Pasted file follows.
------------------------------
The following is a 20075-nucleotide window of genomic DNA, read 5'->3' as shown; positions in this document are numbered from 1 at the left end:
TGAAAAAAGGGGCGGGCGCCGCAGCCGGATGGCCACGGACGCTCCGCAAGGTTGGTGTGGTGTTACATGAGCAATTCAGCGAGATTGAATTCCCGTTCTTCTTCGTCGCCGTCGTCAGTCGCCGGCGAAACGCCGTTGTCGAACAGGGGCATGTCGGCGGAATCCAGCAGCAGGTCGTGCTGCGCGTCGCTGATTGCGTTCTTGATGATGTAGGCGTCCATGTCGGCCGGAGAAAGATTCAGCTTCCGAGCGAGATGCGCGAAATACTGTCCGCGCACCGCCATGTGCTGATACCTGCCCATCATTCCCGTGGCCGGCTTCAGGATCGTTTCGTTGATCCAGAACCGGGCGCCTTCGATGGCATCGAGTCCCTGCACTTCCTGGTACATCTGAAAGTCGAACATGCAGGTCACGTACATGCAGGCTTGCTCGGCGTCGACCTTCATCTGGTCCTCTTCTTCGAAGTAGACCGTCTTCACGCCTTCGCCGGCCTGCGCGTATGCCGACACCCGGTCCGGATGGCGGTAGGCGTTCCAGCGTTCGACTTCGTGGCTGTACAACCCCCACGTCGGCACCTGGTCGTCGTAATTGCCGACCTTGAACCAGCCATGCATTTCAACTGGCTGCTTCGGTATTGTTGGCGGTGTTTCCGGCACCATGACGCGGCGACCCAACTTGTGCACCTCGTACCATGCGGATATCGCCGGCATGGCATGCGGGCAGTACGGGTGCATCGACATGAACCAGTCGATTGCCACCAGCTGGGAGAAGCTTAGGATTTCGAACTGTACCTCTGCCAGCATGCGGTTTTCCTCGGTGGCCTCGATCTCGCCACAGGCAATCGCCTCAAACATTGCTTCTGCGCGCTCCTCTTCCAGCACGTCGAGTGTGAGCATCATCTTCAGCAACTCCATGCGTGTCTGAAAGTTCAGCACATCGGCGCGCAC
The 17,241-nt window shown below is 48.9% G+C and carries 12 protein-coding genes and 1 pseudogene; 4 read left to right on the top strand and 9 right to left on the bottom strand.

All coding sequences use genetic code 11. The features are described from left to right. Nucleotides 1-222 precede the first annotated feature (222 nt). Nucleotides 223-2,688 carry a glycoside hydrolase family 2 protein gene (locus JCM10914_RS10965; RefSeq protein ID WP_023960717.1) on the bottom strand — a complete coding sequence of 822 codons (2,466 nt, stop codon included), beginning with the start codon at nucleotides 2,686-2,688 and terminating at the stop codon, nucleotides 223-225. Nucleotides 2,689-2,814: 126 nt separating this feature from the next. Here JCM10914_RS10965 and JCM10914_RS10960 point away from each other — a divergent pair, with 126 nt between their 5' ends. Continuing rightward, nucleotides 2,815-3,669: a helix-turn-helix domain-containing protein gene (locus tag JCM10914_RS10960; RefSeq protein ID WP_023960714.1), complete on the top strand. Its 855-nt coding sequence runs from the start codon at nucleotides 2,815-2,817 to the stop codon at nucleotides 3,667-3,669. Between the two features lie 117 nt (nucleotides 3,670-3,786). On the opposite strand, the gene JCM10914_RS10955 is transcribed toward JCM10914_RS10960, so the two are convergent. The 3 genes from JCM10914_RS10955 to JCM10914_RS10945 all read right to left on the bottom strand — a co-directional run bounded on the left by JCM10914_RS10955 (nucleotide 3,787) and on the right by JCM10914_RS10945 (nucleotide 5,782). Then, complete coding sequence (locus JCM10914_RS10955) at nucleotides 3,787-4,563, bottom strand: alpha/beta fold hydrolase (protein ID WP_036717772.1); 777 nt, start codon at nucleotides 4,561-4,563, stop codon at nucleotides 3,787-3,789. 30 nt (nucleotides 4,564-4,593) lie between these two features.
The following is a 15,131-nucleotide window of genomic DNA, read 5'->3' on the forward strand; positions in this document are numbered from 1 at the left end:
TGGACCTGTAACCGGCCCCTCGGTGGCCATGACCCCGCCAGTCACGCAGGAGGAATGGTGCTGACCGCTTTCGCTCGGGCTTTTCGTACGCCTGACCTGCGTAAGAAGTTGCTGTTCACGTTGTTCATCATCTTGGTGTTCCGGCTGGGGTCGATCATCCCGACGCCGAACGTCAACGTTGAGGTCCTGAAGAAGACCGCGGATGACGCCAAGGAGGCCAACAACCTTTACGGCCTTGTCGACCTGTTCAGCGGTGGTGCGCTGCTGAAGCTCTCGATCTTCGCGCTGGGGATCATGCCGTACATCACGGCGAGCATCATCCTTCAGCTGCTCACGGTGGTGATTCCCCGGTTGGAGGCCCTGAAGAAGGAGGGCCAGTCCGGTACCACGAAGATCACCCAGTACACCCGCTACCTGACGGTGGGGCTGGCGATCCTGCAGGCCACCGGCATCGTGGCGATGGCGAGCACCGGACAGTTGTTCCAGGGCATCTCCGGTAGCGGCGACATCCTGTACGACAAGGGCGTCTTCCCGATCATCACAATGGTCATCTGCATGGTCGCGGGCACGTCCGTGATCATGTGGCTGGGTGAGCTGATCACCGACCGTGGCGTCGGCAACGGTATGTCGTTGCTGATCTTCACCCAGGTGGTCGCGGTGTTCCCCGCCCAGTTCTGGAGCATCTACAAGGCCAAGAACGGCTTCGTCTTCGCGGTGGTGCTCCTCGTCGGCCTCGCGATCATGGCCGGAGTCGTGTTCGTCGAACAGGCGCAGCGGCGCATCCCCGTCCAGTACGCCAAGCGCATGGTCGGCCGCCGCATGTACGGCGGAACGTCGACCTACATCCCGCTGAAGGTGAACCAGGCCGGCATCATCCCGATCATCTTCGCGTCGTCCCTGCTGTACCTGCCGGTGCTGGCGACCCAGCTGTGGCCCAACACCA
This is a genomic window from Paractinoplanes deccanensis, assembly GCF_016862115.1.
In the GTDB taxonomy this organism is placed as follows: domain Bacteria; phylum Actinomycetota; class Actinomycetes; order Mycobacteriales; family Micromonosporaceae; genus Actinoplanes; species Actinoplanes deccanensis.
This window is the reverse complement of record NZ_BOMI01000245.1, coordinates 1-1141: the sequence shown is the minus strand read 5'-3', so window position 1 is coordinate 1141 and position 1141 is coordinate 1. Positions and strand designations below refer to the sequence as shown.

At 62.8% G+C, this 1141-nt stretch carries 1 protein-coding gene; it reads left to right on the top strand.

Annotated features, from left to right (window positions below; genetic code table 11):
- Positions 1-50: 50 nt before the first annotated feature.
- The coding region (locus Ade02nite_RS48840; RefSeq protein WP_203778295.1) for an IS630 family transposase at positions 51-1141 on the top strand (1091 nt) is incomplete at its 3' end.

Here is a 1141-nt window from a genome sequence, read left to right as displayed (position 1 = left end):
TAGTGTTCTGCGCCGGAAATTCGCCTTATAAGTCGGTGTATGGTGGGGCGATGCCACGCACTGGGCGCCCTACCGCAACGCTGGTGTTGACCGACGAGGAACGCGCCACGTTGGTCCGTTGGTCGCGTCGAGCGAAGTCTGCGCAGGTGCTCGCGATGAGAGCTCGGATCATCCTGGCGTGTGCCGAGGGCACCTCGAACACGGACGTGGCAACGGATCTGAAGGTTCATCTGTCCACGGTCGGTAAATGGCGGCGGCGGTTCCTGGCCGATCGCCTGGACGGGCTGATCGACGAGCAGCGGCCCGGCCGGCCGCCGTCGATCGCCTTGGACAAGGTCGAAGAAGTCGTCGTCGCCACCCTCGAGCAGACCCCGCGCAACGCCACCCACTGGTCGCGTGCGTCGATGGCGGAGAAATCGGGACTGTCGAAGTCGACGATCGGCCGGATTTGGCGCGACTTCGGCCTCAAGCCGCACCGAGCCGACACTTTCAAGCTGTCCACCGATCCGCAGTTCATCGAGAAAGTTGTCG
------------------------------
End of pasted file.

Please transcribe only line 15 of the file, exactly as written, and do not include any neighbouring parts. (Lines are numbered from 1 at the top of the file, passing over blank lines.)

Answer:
TAGTGTTCTGCGCCGGAAATTCGCCTTATAAGTCGGTGTATGGTGGGGCGATGCCACGCACTGGGCGCCCTACCGCAACGCTGGTGTTGACCGACGAGGAACGCGCCACGTTGGTCCGTTGGTCGCGTCGAGCGAAGTCTGCGCAGGTGCTCGCGATGAGAGCTCGGATCATCCTGGCGTGTGCCGAGGGCACCTCGAACACGGACGTGGCAACGGATCTGAAGGTTCATCTGTCCACGGTCGGTAAATGGCGGCGGCGGTTCCTGGCCGATCGCCTGGACGGGCTGATCGACGAGCAGCGGCCCGGCCGGCCGCCGTCGATCGCCTTGGACAAGGTCGAAGAAGTCGTCGTCGCCACCCTCGAGCAGACCCCGCGCAACGCCACCCACTGGTCGCGTGCGTCGATGGCGGAGAAATCGGGACTGTCGAAGTCGACGATCGGCCGGATTTGGCGCGACTTCGGCCTCAAGCCGCACCGAGCCGACACTTTCAAGCTGTCCACCGATCCGCAGTTCATCGAGAAAGTTGTCG